Thursday 12 February 2009

The Cinema Authorship of Lindsay Anderson

The Cinema Authorship of Lindsay Anderson is a three-year research project at the University of Stirling, funded by the Arts and Humanities Research Council (AHRC). There are four of us in the research team. Myself (Research Assistant), John Izod (Principal Investigator) Karl Magee (Co-investigator and University Archivist) and Isabelle Gourdin (Doctoral Candidate). The project will use Lindsay Anderson's personal and working papers together with previously published material, to examine the director's claim to the status of authorship by investigating the connection between his films and his personality. This will be done by comparing his private thoughts, expressed in his diaries, correspondence and other personal papers, with his public statements about his films, the film industry in general, and the ways in which films are received, found in his articles, interviews, books and letters to the press. Both the public and the private aspects of Anderson's claims to authorship will be examined in the wider context of the ways in which his ideas were received, interpreted and disseminated by the various publics to which they were addressed.

Lindsay Anderson is a central figure in the history of British cinema in the twentieth century. There are his well-known and critically acclaimed films of the 1960s and 1970s including This Sporting Life, starring Richard Harris and If.... starring Malcolm McDowell. Anderson was also one of the founders of the 'Free Cinema' movement in the 1950s which challenged the established conservatism of British cinema with documentaries (and some dramas) reflecting the everyday lives of ordinary people. In addition he was a respected writer and film critic and one of the founders of the influential film journal Sequence in 1947. As well as his important to the history of British cinema he was also a highly respected theatre director. He worked with many of the most well-known and central figures of the British stage. Lindsay Anderson died in 1994, aged 71. There is a complete list (to file level), composed by the University Archivist Karl Magee, which details all of Lindsay Anderson's film/stage/television work and critical writings.

The main focus of my part in this project is to catalogue the collection to item level so that the material can be easily accessed and used for research. The project is now halfway through so I feel I know the Collection quite well now, though there are still lots of surprises (one of the joys of working with archive material) like the other day when I came across a letter from Lindsay Anderson to his friend, the writer Gavin Lambert, where he informs Lambert that he has had to turn down a part in 'Return of the Jedi' because he was too busy with his own work!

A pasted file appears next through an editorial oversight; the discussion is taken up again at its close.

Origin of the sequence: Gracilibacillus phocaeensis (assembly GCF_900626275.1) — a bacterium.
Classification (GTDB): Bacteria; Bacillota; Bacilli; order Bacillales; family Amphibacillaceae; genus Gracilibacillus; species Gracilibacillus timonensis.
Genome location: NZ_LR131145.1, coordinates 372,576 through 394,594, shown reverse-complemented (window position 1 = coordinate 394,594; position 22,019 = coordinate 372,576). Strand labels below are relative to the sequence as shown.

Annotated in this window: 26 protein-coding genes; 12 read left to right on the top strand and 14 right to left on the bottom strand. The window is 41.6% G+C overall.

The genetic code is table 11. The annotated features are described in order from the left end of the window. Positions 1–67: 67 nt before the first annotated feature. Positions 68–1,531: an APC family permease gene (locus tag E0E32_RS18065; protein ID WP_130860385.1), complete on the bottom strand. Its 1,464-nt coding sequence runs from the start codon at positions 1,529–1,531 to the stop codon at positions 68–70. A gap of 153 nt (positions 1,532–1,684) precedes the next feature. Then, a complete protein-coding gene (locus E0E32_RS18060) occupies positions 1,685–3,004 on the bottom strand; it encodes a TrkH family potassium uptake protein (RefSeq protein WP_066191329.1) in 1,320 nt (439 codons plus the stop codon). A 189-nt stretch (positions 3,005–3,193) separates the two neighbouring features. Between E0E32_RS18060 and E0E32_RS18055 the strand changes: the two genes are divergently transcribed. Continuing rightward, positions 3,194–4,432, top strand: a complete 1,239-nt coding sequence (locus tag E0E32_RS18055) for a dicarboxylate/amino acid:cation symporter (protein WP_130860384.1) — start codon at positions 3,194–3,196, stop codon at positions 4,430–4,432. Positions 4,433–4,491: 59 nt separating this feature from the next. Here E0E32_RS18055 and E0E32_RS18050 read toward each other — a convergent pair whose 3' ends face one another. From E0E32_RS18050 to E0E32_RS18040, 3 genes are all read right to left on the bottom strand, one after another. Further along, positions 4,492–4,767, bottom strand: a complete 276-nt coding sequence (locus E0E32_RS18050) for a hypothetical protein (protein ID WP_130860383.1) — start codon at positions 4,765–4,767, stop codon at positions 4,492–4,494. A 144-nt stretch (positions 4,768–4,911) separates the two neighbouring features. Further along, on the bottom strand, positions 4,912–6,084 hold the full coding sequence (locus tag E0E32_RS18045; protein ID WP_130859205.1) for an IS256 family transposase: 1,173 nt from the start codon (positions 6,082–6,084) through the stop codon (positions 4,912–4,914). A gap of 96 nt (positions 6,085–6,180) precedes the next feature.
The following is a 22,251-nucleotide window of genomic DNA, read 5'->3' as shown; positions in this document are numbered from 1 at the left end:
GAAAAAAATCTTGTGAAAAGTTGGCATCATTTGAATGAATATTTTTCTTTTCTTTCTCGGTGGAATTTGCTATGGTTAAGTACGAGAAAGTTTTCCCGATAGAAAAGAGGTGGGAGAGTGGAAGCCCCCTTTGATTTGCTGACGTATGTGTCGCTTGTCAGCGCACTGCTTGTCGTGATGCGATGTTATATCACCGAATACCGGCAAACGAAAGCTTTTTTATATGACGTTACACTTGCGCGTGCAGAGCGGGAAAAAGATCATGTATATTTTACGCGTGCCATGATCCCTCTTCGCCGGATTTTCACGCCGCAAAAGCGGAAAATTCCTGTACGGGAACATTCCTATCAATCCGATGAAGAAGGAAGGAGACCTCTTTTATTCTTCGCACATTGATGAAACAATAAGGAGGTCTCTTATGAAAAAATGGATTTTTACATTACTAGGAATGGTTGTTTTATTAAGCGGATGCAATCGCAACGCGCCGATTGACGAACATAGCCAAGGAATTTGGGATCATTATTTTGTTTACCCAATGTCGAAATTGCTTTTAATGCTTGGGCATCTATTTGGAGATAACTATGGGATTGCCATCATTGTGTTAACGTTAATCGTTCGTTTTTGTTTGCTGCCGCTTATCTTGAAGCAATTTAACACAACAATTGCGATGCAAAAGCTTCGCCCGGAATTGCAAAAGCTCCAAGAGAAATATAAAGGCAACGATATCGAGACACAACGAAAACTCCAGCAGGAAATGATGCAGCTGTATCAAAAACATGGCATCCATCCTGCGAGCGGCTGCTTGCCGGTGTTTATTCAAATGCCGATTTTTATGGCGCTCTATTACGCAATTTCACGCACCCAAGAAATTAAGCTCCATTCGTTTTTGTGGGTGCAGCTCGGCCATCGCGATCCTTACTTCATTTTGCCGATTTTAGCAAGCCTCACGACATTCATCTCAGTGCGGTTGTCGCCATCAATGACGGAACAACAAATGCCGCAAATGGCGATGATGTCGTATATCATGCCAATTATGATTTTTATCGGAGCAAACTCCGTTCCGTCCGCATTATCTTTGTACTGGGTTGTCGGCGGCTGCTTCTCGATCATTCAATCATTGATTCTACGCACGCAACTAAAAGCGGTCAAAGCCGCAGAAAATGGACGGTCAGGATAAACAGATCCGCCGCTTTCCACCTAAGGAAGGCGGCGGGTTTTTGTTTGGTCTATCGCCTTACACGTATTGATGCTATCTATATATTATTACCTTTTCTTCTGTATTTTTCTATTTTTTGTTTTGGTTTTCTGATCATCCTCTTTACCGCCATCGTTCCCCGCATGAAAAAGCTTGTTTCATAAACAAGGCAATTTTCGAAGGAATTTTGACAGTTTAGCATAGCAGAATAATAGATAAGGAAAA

© Lindsay Anderson Collection,
University of Stirling

The Lindsay Anderson Collection contains a huge variety of types of records: letters; diaries; notebooks from the sets of films; production notes; on-set photographs for both film and theatre work; personal photograph albums; Anderson's large book library (with annotations by him in some of the books); his personal VHS library with its own card catalogue system; music cassettes; recordings of Anderson transcribing letters; press cuttings (reviews of his work and press cuttings that he used for inspiration for his work); family memorabilia; and many of the paintings and prints that hung on the walls of his home. I'm sure I will still have missed some out but you get the picture! It is a really interesting collection to work with, though I know most archivists think that of the collections they work with - again I think this is one of the joys of the job, getting to work with such a variety of records and realising the potential and interest in all these records. The Collection contains material on Anderson's theatre and film work but as the research project is 'The Cinema Authorship of Lindsay Anderson' my priority is to catalogue all the parts of the collection relating to his film work. This distinction is not always so clear cut, for example, in a letter to a theatre critic Anderson might also discuss the reception of his latest film. However as the Collection is divided up primarily by film/play/television production/book this makes my job slightly easier and gave me a starting point. In future posts I'll talk more about the arrangement of the Collection and highlight some of the interesting records I've come across but for now I'll stop as I just wanted to give an introduction and a broad picture of the Archive I'm working with.

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